I snivel. “Why does the world think you only get patted down if you refuse a scan? That’s the word on the street and in news reports. “Here I stand, not refusing a scan, and you’re patting me down.”

“Ma’am,” the female said, “it’s random security.”

The second male agent nods. “What do you want?”

“I just want to get on my flight, obviously.” I look the female in the eye. “You said it was because I’m wearing a skirt. It’s long, but it isn’t exactly big and fluffy.” I sigh. “Well, go ahead.”

She brightens, and the male agent takes a step back. “Hold your arms out, please.”

I do, but I don’t like it one bit. It actually feels more threatening than when I was pulled from a line in pre-metal detector days at the Kingston, Jamaica airport to a privacy room for a much more thorough pat-down than I get here at home during a war. Since they weren’t looking for explosives in 1989, it could only have been a drug search. I was amused because why would anyone in their right mind try to smuggle anything through international customs? Your chances were probably better to stash contraband in your checked luggage. Besides, there were far more bohemian-looking people than me leaving Kingston. That time, I wore a little knit mini-dress with ankle-length leggings. Sandals. No undies. When the attractive black female agent patted me down, there was definitely nada to grope but bony me, 120 pounds dripping wet. The experience left me giggling. While she had me cornered, some smuggler probably got away bigtime. I didn’t even carry the legal allotment of Jamaican rum in my checked lugguage.

But the experience of having my more jiggly and senior 135 pounds patted down didn’t make me giggle.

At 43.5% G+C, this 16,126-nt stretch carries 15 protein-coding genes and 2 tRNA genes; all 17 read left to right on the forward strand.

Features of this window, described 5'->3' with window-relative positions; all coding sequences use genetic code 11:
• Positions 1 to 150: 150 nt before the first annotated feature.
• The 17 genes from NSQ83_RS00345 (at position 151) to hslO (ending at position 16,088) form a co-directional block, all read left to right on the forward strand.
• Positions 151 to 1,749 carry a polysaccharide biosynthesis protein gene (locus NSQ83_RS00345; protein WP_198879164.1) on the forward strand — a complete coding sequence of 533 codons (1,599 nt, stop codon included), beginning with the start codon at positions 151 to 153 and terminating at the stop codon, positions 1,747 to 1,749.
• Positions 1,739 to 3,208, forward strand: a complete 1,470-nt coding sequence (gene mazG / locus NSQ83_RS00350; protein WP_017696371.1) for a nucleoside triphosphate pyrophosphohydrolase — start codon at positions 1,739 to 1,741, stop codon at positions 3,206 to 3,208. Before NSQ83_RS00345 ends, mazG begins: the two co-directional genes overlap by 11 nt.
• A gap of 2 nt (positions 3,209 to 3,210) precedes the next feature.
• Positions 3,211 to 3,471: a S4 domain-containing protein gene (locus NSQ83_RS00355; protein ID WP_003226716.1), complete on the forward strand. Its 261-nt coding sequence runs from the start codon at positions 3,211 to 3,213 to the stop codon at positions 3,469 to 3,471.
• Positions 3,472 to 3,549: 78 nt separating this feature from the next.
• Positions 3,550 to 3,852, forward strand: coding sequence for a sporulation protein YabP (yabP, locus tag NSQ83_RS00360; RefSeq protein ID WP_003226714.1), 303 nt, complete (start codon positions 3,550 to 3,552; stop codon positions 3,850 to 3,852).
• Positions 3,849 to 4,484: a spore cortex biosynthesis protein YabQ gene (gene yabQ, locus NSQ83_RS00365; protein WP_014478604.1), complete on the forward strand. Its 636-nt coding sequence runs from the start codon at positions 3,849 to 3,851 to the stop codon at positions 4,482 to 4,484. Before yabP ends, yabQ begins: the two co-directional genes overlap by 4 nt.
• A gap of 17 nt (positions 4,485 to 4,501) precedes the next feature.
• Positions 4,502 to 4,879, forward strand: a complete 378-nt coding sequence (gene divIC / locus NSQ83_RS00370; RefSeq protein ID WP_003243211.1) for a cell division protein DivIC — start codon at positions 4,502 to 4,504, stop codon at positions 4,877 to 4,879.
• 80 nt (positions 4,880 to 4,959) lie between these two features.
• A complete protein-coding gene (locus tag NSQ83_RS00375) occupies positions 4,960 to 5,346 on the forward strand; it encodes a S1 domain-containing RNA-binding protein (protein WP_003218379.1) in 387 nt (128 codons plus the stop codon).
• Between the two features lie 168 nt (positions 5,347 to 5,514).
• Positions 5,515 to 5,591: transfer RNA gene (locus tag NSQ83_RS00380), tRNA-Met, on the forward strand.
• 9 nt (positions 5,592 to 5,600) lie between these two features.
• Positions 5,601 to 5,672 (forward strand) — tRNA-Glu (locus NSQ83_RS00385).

For one thing, the TSA agent didn’t do the patdown as publicized. No checking anything front or back, just down from shoulders to torso to the sides of my legs, then kinda sorta up the inside of my legs, bumping with one finger for a split-second my pelvic bone, where my left junk would be if I had any. I could have hidden lots of stuff in places she didn't check.

Dozens of people continued swarming unpatted and unscanned around me, all, according to TSA, potential terrorists. I didn’t appreciate being singled out for nothing one bit.

And that’s the crux of the problem. How much energy is wasted on random searches? When does security become tyranny? How much privacy and freedom do you give up in order to be secure? How many people with contraband have TSA arrested or pulled out of flight lines since starting the porno scans and patdowns?

The only one I’ve heard of so far is the young man in San Diego who didn’t want to be nuked, and didn’t want his junk touched either. He was willing to give up a holiday to fight for YOUR rights.

But I have a heckuva lot hinging around this international trip. I guess if you want to avoid having your lady junk touched, it’s better to wear pants. If you must fly and your trip is too expensive to walk away from, expect to get nuked or groped whether you like it or not.

It doesn’t make me feel one bit safer, because there’s always a way to get around each new security measure.
The best thing about my experience? Questioning authority. If I was younger, I might have been yanked out of line for giving TSA the lip. It felt damn good to be a cranky old lady.

I question the rationality of anyon who thinks it’s okay to have their junk touched without just cause. Anyone who says x-rays and groping makes them feel secure hasn’t confronted the nature of their own impermanence. Living is risky. Everything changes. We’re all going to die and some of us will die inconveniently and tragically. Nothing will ever totally guarantee public or personal safety.

I reach my hard plastic seat more morning-impaired than ever. Now that I’ll probably exhibit a mild case of PTSD every time I’m in an airport, I can take at least comfort in the fact that I made the experience as hard on TSA as TSA made it on me.

I look over at the security line. They’ve just channelled a young lady in sweater and jeans into no-man’s land. Three women in a row.

Tag, you’re it. You decide.